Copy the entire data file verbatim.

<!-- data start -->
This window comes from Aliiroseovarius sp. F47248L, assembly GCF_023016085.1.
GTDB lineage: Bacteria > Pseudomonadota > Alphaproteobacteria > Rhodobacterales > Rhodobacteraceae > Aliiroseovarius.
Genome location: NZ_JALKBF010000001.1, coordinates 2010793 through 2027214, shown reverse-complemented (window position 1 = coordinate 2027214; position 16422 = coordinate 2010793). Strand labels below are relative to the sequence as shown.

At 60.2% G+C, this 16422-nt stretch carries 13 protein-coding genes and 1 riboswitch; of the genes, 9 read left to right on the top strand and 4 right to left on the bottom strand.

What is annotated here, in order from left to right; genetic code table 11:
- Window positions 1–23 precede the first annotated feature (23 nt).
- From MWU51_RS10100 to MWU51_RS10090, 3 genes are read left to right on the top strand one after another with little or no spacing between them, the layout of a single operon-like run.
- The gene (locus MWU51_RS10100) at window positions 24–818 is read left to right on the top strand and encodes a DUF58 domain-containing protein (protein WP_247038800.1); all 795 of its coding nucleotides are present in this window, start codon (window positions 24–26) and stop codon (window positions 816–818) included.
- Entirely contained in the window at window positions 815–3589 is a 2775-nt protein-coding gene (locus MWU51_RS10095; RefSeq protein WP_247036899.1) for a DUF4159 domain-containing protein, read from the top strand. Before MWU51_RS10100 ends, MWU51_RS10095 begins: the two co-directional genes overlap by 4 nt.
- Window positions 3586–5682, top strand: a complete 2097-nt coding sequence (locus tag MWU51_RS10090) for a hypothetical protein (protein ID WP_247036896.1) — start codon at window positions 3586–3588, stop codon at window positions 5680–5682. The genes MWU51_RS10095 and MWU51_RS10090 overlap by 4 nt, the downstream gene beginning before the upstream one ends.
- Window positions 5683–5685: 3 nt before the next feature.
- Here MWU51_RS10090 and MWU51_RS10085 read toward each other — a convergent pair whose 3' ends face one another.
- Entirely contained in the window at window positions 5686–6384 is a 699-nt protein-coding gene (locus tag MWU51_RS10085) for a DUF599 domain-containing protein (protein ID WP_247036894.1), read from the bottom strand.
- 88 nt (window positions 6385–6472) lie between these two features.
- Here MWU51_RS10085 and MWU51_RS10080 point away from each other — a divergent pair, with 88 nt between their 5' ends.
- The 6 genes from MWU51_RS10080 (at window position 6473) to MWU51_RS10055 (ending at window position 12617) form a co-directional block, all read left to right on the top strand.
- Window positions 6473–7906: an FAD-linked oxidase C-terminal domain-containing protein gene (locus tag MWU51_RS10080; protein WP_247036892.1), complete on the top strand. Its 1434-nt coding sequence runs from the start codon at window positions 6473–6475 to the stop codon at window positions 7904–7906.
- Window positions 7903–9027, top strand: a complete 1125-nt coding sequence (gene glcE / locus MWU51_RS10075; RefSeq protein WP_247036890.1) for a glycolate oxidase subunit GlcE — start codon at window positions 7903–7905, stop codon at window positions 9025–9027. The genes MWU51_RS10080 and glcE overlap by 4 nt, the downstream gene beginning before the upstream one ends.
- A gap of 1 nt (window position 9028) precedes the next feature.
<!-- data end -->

This window comes from Aliiroseovarius sp. F47248L, assembly GCF_023016085.1.
GTDB lineage: Bacteria > Pseudomonadota > Alphaproteobacteria > Rhodobacterales > Rhodobacteraceae > Aliiroseovarius.
Genome location: NZ_JALKBF010000001.1, coordinates 2010793 through 2027214, shown reverse-complemented (window position 1 = coordinate 2027214; position 16422 = coordinate 2010793). Strand labels below are relative to the sequence as shown.

At 60.2% G+C, this 16422-nt stretch carries 13 protein-coding genes and 1 riboswitch; of the genes, 9 read left to right on the top strand and 4 right to left on the bottom strand.

What is annotated here, in order from left to right; genetic code table 11:
- Window positions 1–23 precede the first annotated feature (23 nt).
- From MWU51_RS10100 to MWU51_RS10090, 3 genes are read left to right on the top strand one after another with little or no spacing between them, the layout of a single operon-like run.
- The gene (locus MWU51_RS10100) at window positions 24–818 is read left to right on the top strand and encodes a DUF58 domain-containing protein (protein WP_247038800.1); all 795 of its coding nucleotides are present in this window, start codon (window positions 24–26) and stop codon (window positions 816–818) included.
- Entirely contained in the window at window positions 815–3589 is a 2775-nt protein-coding gene (locus MWU51_RS10095; RefSeq protein WP_247036899.1) for a DUF4159 domain-containing protein, read from the top strand. Before MWU51_RS10100 ends, MWU51_RS10095 begins: the two co-directional genes overlap by 4 nt.
- Window positions 3586–5682, top strand: a complete 2097-nt coding sequence (locus tag MWU51_RS10090) for a hypothetical protein (protein ID WP_247036896.1) — start codon at window positions 3586–3588, stop codon at window positions 5680–5682. The genes MWU51_RS10095 and MWU51_RS10090 overlap by 4 nt, the downstream gene beginning before the upstream one ends.
- Window positions 5683–5685: 3 nt before the next feature.
- Here MWU51_RS10090 and MWU51_RS10085 read toward each other — a convergent pair whose 3' ends face one another.
- Entirely contained in the window at window positions 5686–6384 is a 699-nt protein-coding gene (locus tag MWU51_RS10085) for a DUF599 domain-containing protein (protein ID WP_247036894.1), read from the bottom strand.
- 88 nt (window positions 6385–6472) lie between these two features.
- Here MWU51_RS10085 and MWU51_RS10080 point away from each other — a divergent pair, with 88 nt between their 5' ends.
- The 6 genes from MWU51_RS10080 (at window position 6473) to MWU51_RS10055 (ending at window position 12617) form a co-directional block, all read left to right on the top strand.
- Window positions 6473–7906: an FAD-linked oxidase C-terminal domain-containing protein gene (locus tag MWU51_RS10080; protein WP_247036892.1), complete on the top strand. Its 1434-nt coding sequence runs from the start codon at window positions 6473–6475 to the stop codon at window positions 7904–7906.
- Window positions 7903–9027, top strand: a complete 1125-nt coding sequence (gene glcE / locus MWU51_RS10075; RefSeq protein WP_247036890.1) for a glycolate oxidase subunit GlcE — start codon at window positions 7903–7905, stop codon at window positions 9025–9027. The genes MWU51_RS10080 and glcE overlap by 4 nt, the downstream gene beginning before the upstream one ends.
- A gap of 1 nt (window position 9028) precedes the next feature.